The rapidly growing technology has brought the entertainment industry closer than ever before. We have access to millions of games just a minute away. In this “instant” world, we barely have to wait long for anything technical. However, Google has taken the swiftness a little further. With its next file system, you don’t even need to wait for the game to download fully.
Google is working on a new system for Android. According to them, you can open apps and run them while they pull the remaining data in the background. Gaming consoles like Sony and Microsoft have been doing it for years. But it still is a pretty big step for the mobile industry.
How does the Incremental File System work?
According to LNT.com, a mail from google describes this incremental file system as follows:
Incremental FS is special-purpose Linux virtual file system that allows execution of a program while its binary and resource files are still being lazily downloaded over the network, USB etc. It is focused on incremental delivery for a small number (under 100) of big files (more than 10 megabytes each).
What the Incremental File System does is that it loads the data packs required for execution first. Once the features like a game’s intro file have successfully loaded, the others can follow in the background.
Just in case some data has not fully downloaded, you might have to experience a loading pause of some sort. However, you most probably will not have to deal with such cases of the blank screen often. It includes a “hot blocks” system, which is like fillers when there is a data gap. This function ensures that the app continues to run smoothly and instantly.
According to XDA developers, Google tried to merge this idea with the Linux kernels last year. After receiving criticism from the maintainers, Google decided to set up its platform than to go ahead with the existing (Filesystem in Userspace) platform.
IFS: Is It A Good Solution For Gamers?
Mobile games are now increasing in quality and user experience. But that comes at the cost of enormous storage space and download and installation times. Most games like Call Of Duty or Modern Combat require up to or more than 2GB of space. Similarly, popular games such as PUBG and Fortnite come at a heavyweight of 5+GB. Even the LITE versions consume at least 1GB. Further, some mobile games like Life Is Strange, all assets included, can take up to 11GB of storage space.
The download experience can be annoying if you want to test a new game quickly, or you don’t have a lot of time to spare waiting for a game to download completely so that you can play. Having a slow or interrupted internet connection can make that experience much worse.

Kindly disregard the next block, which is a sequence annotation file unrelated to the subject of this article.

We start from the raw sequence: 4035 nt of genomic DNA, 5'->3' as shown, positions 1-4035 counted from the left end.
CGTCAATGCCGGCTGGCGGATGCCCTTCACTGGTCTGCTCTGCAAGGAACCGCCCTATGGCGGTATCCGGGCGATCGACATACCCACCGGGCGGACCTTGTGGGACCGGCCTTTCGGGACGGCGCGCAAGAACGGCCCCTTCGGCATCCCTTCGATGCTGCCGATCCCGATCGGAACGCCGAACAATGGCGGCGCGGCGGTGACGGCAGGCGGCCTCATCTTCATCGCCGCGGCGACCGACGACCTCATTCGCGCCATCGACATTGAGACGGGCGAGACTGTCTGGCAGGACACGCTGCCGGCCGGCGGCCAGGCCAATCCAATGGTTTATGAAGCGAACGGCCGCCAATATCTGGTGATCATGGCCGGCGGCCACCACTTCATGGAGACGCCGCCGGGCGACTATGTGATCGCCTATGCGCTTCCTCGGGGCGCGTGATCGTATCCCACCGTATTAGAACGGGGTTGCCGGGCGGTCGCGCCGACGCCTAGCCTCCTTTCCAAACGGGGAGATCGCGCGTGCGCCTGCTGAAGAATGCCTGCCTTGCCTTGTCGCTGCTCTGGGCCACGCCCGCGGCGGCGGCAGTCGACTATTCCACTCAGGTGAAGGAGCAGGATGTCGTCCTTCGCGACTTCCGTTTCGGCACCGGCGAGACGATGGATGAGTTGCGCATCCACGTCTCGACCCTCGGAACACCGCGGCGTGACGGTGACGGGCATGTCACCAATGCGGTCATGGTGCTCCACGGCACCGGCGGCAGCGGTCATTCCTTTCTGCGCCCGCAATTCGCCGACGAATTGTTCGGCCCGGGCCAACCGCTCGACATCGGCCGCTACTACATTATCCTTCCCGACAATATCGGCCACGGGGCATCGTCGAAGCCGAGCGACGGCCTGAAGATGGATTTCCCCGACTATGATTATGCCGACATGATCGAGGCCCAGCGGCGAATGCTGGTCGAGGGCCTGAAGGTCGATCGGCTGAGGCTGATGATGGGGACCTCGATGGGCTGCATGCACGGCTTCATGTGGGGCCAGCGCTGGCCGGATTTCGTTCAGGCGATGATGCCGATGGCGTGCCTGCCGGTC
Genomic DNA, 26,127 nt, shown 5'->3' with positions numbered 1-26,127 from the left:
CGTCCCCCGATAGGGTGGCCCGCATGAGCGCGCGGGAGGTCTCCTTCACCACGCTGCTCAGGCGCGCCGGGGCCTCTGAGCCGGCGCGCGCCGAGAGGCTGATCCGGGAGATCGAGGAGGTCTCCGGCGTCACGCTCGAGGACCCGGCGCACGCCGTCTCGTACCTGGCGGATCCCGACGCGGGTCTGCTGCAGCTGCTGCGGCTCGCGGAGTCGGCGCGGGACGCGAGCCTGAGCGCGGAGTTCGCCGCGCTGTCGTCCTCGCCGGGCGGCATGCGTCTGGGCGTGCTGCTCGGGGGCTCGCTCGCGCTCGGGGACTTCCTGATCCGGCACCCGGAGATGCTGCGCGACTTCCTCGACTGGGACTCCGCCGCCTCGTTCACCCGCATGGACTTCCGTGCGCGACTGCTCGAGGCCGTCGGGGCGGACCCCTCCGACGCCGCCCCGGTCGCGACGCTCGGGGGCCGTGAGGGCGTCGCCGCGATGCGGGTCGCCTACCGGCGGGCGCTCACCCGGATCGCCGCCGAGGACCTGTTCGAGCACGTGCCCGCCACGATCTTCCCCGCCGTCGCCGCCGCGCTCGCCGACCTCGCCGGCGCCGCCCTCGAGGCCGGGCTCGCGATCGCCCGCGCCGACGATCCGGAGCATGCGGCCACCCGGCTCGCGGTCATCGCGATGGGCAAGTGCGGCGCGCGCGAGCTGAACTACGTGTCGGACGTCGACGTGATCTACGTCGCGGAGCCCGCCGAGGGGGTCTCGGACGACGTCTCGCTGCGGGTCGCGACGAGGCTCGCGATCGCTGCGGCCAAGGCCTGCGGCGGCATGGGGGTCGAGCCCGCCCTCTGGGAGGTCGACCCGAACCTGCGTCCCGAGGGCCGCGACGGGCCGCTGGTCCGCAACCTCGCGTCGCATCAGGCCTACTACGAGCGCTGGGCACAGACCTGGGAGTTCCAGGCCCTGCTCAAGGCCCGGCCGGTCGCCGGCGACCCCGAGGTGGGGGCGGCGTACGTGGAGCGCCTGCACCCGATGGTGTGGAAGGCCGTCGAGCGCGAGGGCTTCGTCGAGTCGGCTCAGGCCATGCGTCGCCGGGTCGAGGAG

The Incremental FS hopes to solve these problems that users continuously face. It will allow players to enjoy the initial hours or modes of the game while the rest of the game data installs in the background. The data will be downloaded and executed incrementally. This feature means that you can play the part of the game once a specific increment is downloaded, regardless of its size.
When can we expect the IFS to be available?
This feature sounds quite exciting, and we would like to have it at the earliest. However, according to the XDA Developers, it might not be implemented any sooner than 2021. Incremental storage is still a work in progress, as it is being rolled out in patches only. Where on the other hand, most highlighted features for Android 11 are in their final stages and can be expected to launch by the end of this year, which means that we probably won’t see the IFS in Android 11 as well.
The prospect of trying out different games, not waiting for hours, and just playing the beginning bits is not only exciting for players. It is a massive leap for mobile gaming in Android. The instant gratification it would provide without waiting to download multiple gigabytes worth of data is something we can all affirm to be looking forward to.
However, it is wise not to have hopes too high. With so many steps underway, the project could take any direction. Especially taking into account Google’s history of killing projects mid-way, it’s best to let the time do its thing.